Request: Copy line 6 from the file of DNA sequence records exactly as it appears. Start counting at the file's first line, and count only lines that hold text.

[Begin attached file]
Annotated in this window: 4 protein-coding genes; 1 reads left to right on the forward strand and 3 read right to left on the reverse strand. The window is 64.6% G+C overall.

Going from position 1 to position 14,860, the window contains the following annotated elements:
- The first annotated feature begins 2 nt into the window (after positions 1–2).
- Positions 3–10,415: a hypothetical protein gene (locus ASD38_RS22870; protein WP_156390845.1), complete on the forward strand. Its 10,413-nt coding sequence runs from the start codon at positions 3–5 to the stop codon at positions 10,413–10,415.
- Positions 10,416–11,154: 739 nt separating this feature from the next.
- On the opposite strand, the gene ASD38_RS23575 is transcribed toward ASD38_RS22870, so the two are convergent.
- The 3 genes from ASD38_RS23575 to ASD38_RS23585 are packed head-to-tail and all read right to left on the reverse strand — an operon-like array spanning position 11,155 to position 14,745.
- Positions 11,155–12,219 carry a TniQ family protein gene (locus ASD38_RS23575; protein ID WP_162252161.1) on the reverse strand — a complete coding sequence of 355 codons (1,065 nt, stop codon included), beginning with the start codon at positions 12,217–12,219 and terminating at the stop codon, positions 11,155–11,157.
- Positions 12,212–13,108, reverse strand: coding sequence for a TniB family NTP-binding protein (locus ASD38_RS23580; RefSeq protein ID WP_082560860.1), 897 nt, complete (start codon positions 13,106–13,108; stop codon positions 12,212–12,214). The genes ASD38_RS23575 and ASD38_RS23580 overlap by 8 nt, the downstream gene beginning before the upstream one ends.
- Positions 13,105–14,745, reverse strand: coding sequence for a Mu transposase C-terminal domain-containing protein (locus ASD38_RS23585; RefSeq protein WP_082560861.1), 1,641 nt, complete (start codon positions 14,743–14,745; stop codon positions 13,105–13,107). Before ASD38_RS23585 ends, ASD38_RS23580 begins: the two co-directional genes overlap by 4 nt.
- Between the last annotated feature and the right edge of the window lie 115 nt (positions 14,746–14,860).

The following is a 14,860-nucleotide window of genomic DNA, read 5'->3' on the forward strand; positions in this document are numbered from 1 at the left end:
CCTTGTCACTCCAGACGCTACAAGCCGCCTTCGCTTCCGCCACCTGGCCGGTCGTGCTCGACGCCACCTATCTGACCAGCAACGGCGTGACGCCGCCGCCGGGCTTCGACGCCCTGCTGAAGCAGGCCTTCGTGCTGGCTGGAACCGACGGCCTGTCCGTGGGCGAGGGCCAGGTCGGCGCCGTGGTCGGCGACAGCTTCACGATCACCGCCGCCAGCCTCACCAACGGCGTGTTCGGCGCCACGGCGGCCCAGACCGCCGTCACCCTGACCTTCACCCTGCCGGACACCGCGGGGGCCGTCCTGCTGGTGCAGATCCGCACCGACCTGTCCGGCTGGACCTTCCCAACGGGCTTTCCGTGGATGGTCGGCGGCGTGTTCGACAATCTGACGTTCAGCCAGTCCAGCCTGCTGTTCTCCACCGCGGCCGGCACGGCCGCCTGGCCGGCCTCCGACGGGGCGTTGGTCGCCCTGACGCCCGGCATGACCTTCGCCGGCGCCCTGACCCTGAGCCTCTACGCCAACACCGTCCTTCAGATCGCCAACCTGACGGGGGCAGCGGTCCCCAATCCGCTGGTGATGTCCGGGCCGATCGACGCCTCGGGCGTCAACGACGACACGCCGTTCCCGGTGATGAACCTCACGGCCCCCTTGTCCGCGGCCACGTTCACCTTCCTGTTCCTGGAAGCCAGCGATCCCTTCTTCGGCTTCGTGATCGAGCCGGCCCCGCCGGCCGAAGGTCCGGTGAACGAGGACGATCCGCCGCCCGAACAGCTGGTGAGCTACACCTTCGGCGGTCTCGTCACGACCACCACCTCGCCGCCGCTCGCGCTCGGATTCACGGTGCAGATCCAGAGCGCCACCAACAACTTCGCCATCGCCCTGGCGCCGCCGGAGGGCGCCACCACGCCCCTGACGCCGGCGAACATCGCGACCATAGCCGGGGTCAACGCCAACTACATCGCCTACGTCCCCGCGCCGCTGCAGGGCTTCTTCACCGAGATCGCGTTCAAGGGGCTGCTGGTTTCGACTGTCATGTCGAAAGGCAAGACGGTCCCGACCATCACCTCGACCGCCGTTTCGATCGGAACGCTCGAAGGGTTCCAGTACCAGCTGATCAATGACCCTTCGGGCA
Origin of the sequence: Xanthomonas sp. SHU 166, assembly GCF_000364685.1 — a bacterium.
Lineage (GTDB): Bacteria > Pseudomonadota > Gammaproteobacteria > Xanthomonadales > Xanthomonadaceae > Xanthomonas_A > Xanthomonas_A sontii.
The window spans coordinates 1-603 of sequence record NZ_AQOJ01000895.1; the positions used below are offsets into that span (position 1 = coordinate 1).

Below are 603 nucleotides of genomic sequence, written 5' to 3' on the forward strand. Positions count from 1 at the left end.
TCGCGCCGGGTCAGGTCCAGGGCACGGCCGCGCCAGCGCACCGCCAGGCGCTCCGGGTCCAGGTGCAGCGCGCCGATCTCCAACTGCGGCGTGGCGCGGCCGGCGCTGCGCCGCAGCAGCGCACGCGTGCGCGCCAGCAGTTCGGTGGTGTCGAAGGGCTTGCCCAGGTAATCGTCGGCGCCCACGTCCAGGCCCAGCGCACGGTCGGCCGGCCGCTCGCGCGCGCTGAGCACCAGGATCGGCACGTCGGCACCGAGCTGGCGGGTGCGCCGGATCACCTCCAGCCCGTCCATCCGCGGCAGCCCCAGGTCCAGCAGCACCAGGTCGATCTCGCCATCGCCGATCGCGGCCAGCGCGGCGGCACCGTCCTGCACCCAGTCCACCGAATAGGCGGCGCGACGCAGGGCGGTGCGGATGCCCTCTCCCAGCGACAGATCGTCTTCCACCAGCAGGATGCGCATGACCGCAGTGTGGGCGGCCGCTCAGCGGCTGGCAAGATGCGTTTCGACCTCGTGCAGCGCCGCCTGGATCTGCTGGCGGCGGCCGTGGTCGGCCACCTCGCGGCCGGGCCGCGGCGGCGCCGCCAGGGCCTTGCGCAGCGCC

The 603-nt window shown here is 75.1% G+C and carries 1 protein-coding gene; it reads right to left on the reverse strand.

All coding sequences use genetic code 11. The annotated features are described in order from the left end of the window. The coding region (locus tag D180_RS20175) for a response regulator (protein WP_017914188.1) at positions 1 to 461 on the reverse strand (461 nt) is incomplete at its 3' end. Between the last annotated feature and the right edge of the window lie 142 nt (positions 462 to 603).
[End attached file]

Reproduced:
- On the opposite strand, the gene ASD38_RS23575 is transcribed toward ASD38_RS22870, so the two are convergent.